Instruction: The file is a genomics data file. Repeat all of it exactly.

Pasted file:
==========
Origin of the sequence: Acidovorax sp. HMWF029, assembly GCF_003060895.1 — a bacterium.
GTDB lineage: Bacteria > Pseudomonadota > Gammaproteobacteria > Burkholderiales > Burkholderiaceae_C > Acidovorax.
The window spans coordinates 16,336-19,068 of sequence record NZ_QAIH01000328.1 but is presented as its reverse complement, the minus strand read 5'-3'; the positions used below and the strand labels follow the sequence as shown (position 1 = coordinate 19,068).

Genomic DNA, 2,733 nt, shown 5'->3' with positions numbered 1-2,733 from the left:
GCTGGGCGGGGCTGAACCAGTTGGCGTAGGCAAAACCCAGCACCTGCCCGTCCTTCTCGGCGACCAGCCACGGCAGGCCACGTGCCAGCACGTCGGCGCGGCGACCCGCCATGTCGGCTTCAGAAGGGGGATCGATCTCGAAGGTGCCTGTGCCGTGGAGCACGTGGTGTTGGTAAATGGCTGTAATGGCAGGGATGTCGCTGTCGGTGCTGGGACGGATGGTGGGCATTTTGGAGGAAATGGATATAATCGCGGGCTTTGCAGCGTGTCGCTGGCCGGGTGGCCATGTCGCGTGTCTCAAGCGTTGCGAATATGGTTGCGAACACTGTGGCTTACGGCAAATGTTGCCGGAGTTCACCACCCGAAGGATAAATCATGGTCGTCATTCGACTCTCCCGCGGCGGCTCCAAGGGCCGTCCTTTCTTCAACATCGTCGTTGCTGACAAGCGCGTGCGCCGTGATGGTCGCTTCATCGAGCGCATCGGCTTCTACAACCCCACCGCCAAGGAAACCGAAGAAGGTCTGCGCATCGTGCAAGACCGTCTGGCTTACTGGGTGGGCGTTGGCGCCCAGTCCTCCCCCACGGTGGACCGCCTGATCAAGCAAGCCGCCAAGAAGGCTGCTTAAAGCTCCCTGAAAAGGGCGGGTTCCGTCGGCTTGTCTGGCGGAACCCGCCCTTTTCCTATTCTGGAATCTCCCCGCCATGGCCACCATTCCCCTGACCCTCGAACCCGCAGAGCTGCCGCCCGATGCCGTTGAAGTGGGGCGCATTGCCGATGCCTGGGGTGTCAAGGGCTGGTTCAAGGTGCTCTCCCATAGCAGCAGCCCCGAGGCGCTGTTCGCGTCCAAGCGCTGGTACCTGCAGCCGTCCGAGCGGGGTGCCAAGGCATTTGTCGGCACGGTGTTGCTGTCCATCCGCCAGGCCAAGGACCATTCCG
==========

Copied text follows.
Origin of the sequence: Acidovorax sp. HMWF029, assembly GCF_003060895.1 — a bacterium.
GTDB lineage: Bacteria > Pseudomonadota > Gammaproteobacteria > Burkholderiales > Burkholderiaceae_C > Acidovorax.
The window spans coordinates 16,336-19,068 of sequence record NZ_QAIH01000328.1 but is presented as its reverse complement, the minus strand read 5'-3'; the positions used below and the strand labels follow the sequence as shown (position 1 = coordinate 19,068).

Genomic DNA, 2,733 nt, shown 5'->3' with positions numbered 1-2,733 from the left:
GCTGGGCGGGGCTGAACCAGTTGGCGTAGGCAAAACCCAGCACCTGCCCGTCCTTCTCGGCGACCAGCCACGGCAGGCCACGTGCCAGCACGTCGGCGCGGCGACCCGCCATGTCGGCTTCAGAAGGGGGATCGATCTCGAAGGTGCCTGTGCCGTGGAGCACGTGGTGTTGGTAAATGGCTGTAATGGCAGGGATGTCGCTGTCGGTGCTGGGACGGATGGTGGGCATTTTGGAGGAAATGGATATAATCGCGGGCTTTGCAGCGTGTCGCTGGCCGGGTGGCCATGTCGCGTGTCTCAAGCGTTGCGAATATGGTTGCGAACACTGTGGCTTACGGCAAATGTTGCCGGAGTTCACCACCCGAAGGATAAATCATGGTCGTCATTCGACTCTCCCGCGGCGGCTCCAAGGGCCGTCCTTTCTTCAACATCGTCGTTGCTGACAAGCGCGTGCGCCGTGATGGTCGCTTCATCGAGCGCATCGGCTTCTACAACCCCACCGCCAAGGAAACCGAAGAAGGTCTGCGCATCGTGCAAGACCGTCTGGCTTACTGGGTGGGCGTTGGCGCCCAGTCCTCCCCCACGGTGGACCGCCTGATCAAGCAAGCCGCCAAGAAGGCTGCTTAAAGCTCCCTGAAAAGGGCGGGTTCCGTCGGCTTGTCTGGCGGAACCCGCCCTTTTCCTATTCTGGAATCTCCCCGCCATGGCCACCATTCCCCTGACCCTCGAACCCGCAGAGCTGCCGCCCGATGCCGTTGAAGTGGGGCGCATTGCCGATGCCTGGGGTGTCAAGGGCTGGTTCAAGGTGCTCTCCCATAGCAGCAGCCCCGAGGCGCTGTTCGCGTCCAAGCGCTGGTACCTGCAGCCGTCCGAGCGGGGTGCCAAGGCATTTGTCGGCACGGTGTTGCTGTCCATCCGCCAGGCCAAGGACCATTCCG